Seeing their teenager in a codependent relationship is heartbreaking for parents. Teens often rebel if parents don’t approve of their partners, according to the Empowering Parents website. Instead of breaking up with him, it can make the codependent teen even more determined to make the relationship work. This puts the parents in a quandary -- they don't want to encourage the teen to do the opposite of what they intended.
Viewing a relationship as more important than yourself is codependency, according to the WebMD website. The person who is codependent might kowtow to the other person so much that her own needs, wants and desires seem to disappear. This is an unhealthful relationship, yet it fulfills a need in the codependent person.
In the past, the term codependent was often used as a label for relationships in which one of the partners was abusing drugs or alcohol. The partner who was not abusing the substances often did everything within her power to make the abuser’s life sustainable, thereby removing every excuse to abuse drugs or alcohol. Nowadays, the term refers also to couples where one individual is self-absorbed or indifferent to making the relationship work. This results in a battle of wills over control. One of the partners flourishes in being persuaded to care while the other person is prideful in believing she can make the individual come around to her way of thinking.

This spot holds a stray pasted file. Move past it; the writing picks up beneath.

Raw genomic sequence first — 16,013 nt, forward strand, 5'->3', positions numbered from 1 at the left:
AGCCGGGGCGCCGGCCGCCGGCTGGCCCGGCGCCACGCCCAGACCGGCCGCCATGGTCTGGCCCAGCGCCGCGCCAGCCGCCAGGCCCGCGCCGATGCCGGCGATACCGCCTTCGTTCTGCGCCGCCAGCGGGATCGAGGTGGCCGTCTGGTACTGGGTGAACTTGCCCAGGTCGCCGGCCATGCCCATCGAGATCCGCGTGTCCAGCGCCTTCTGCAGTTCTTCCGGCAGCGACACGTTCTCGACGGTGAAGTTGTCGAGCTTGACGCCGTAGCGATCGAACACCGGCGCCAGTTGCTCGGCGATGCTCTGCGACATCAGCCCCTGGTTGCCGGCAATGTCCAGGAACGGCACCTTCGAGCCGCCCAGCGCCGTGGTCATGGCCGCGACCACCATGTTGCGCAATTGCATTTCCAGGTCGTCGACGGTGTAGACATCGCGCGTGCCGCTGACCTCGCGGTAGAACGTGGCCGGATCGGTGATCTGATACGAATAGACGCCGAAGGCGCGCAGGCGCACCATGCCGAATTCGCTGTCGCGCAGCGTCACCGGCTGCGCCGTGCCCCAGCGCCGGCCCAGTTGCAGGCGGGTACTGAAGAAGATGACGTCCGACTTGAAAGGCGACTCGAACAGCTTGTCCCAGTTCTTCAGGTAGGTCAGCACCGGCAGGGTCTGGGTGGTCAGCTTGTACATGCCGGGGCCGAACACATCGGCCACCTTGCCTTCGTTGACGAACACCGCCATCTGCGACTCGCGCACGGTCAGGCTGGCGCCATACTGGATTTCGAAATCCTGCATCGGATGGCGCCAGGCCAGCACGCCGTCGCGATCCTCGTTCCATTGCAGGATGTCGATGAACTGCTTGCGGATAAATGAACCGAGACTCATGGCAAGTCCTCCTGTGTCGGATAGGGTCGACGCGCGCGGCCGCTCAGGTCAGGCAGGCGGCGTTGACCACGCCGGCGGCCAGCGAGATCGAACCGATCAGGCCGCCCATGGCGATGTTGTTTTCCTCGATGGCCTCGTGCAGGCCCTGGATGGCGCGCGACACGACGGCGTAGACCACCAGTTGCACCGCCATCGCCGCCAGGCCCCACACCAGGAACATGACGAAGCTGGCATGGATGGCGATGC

Teens can be fickle when it comes to relationships, yet they often believe that being part of a couple is key to social advancement in middle school and high school. They might do just about anything to make the relationship seem to work, even though it is not fulfilling. According to WebMD, children who see their parents or caregivers in a codependent relationship often model the same behavior in their own lives. This is because they are raised to believe it is perfectly acceptable to sacrifice themselves in order to make a relationship work.
Help your child recognize signs of codependency. Sit down with your teen in a cozy environment where you can discuss the problem alone. Tell her you suspect she might be codependent, but you want her to decide for herself based on a few facts. Explain the questions she can ask herself to determine whether her relationship is beneficial to both parties. She should ask herself whether she is the only one putting energy and effort into the relationship. Another thought-provoking question is whether the bond with her partner is more important to her than her own happiness. Finally, she should ask herself what sacrifices she is making for this connection to work. Explain that typically codependent relationships rarely satisfy both partners. Much of the time, the only action that will bring about effective changes is to end the relationship.
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